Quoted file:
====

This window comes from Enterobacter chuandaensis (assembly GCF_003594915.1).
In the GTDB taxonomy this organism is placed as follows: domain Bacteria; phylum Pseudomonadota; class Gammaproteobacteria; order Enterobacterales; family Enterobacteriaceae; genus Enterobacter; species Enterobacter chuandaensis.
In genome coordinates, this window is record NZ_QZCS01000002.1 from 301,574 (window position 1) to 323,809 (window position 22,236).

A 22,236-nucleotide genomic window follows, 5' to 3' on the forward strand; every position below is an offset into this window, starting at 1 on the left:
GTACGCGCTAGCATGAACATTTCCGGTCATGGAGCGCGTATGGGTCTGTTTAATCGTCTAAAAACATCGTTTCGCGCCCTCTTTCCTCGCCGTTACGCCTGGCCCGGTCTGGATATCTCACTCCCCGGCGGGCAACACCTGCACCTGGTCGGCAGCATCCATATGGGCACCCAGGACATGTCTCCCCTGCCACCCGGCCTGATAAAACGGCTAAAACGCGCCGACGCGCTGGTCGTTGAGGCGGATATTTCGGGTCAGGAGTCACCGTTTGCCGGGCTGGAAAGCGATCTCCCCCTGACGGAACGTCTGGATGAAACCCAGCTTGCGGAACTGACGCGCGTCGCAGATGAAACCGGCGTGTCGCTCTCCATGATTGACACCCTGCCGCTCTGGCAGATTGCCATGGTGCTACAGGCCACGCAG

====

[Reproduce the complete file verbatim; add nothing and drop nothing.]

This window comes from Enterobacter chuandaensis (assembly GCF_003594915.1).
In the GTDB taxonomy this organism is placed as follows: domain Bacteria; phylum Pseudomonadota; class Gammaproteobacteria; order Enterobacterales; family Enterobacteriaceae; genus Enterobacter; species Enterobacter chuandaensis.
In genome coordinates, this window is record NZ_QZCS01000002.1 from 301,574 (window position 1) to 323,809 (window position 22,236).

A 22,236-nucleotide genomic window follows, 5' to 3' on the forward strand; every position below is an offset into this window, starting at 1 on the left:
GTACGCGCTAGCATGAACATTTCCGGTCATGGAGCGCGTATGGGTCTGTTTAATCGTCTAAAAACATCGTTTCGCGCCCTCTTTCCTCGCCGTTACGCCTGGCCCGGTCTGGATATCTCACTCCCCGGCGGGCAACACCTGCACCTGGTCGGCAGCATCCATATGGGCACCCAGGACATGTCTCCCCTGCCACCCGGCCTGATAAAACGGCTAAAACGCGCCGACGCGCTGGTCGTTGAGGCGGATATTTCGGGTCAGGAGTCACCGTTTGCCGGGCTGGAAAGCGATCTCCCCCTGACGGAACGTCTGGATGAAACCCAGCTTGCGGAACTGACGCGCGTCGCAGATGAAACCGGCGTGTCGCTCTCCATGATTGACACCCTGCCGCTCTGGCAGATTGCCATGGTGCTACAGGCCACGCAG